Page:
On Sept. 12, Egyptian media outlets published reports about the Central Bank of Egypt instructing all banks operating in the local market to  monitor the account activities of their Syrian clients. The Central Bank said this does not apply to the opening of new bank accounts by those who hold Syrian nationality and have a residency in Egypt but rather to accounts that show a sudden rise in value.

Tayseer al-Najjar, the head of the Syrian community in Egypt, told Al-Monitor, “The Egyptian government's decision does not affect the activity of Syrians in the Egyptian market. The Syrian community has not had any complaints about the implementation of the decision, especially since the Egyptian government has already taken several precautionary measures regarding foreign funds in the context of combating terrorist operations and activities.”

Najjar said, “The decision is an inherent right of the Egyptian government within the framework of monitoring the funds pumped into the Egyptian market, especially with some suspicions about the nature of Syrian money with the increase in competition in the market.”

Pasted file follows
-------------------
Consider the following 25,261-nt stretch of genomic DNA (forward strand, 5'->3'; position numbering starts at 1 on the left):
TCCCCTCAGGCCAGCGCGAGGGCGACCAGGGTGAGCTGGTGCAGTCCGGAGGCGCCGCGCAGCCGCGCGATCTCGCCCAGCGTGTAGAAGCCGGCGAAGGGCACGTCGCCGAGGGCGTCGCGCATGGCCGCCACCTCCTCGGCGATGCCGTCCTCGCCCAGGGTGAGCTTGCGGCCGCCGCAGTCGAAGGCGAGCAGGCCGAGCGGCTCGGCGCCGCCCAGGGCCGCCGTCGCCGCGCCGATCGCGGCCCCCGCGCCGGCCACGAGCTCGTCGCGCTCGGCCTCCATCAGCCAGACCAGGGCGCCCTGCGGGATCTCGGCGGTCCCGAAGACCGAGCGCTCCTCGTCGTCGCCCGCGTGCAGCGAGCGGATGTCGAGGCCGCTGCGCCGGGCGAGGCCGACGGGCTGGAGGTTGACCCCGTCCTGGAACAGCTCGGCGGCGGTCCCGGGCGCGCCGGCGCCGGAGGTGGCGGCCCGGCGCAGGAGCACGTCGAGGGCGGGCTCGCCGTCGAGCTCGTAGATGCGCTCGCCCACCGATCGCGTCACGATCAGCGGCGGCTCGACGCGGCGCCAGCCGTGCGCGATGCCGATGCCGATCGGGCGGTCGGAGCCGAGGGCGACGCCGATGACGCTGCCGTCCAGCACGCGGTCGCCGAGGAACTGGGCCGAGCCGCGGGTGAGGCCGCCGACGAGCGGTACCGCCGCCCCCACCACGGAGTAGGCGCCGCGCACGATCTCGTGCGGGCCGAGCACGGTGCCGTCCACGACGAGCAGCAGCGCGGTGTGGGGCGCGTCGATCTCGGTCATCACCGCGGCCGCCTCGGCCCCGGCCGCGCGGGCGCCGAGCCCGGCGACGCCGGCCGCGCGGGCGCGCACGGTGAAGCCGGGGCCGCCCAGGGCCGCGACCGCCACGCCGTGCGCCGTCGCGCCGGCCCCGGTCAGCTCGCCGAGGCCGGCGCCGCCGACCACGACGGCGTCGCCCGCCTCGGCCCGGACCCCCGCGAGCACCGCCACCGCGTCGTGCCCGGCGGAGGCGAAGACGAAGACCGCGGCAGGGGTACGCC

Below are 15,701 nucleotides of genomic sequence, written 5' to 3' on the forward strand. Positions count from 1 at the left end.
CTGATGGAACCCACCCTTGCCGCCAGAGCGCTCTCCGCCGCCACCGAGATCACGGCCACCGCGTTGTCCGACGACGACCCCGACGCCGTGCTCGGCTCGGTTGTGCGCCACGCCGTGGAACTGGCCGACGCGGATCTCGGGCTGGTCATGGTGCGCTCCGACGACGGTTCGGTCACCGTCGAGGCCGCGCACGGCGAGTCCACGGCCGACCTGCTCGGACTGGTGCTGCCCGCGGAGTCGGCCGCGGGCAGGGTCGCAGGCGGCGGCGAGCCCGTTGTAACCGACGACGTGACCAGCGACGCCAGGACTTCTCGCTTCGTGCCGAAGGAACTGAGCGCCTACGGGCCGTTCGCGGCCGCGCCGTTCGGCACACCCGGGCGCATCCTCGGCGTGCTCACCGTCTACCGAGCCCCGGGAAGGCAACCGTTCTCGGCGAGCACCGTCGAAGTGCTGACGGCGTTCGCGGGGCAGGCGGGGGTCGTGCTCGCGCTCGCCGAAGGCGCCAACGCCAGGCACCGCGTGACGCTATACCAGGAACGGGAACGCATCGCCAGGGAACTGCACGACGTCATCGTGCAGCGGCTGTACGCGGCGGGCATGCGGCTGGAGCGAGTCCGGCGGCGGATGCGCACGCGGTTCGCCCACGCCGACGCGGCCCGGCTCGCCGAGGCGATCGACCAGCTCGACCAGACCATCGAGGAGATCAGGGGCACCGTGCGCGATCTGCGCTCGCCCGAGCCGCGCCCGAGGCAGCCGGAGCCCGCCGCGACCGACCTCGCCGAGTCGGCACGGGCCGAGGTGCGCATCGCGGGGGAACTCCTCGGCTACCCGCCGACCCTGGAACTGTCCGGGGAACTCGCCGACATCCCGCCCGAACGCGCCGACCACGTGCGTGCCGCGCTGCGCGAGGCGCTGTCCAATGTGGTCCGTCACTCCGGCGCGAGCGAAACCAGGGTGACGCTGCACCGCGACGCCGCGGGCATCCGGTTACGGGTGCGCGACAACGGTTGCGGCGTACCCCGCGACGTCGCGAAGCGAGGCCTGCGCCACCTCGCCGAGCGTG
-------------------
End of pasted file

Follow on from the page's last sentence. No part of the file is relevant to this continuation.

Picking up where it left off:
He added, “The Syrians who came to Egypt were divided into segments; some were wealthy and had money invested in the Egyptian market, and others started small commercial activities and succeeded as they met demand from the Egyptian consumer, doubling their profits.”

It is unclear how many Syrian refugees there are in Egypt, as all may not be formally registered. According to the migration bulletin issued by Egypt's Central Agency for Public Mobilization and Statistics, the number of Syrian refugees in Egypt in 2017 was 233,000 refugees, more than double than the 110,000 refugees in 2012; Syrians also represent 54.5% of the total number of refugees in Egypt. A July report from the United Nations High Commissioner for Refugees estimates the number of Syrians registered as refugees in Egypt at 130,000.

Najjar said, “Some are trying to create a wedge between Syrians and the Egyptian people, but such decisions by the Egyptian government will show that the economic entities currently operating in the Egyptian market are clean and have nothing to do with the suspicious Brotherhood funds. These measures will be in the best interest of the Syrians since most Syrians in Egypt have obtained security clearances upon entering Egyptian territory.”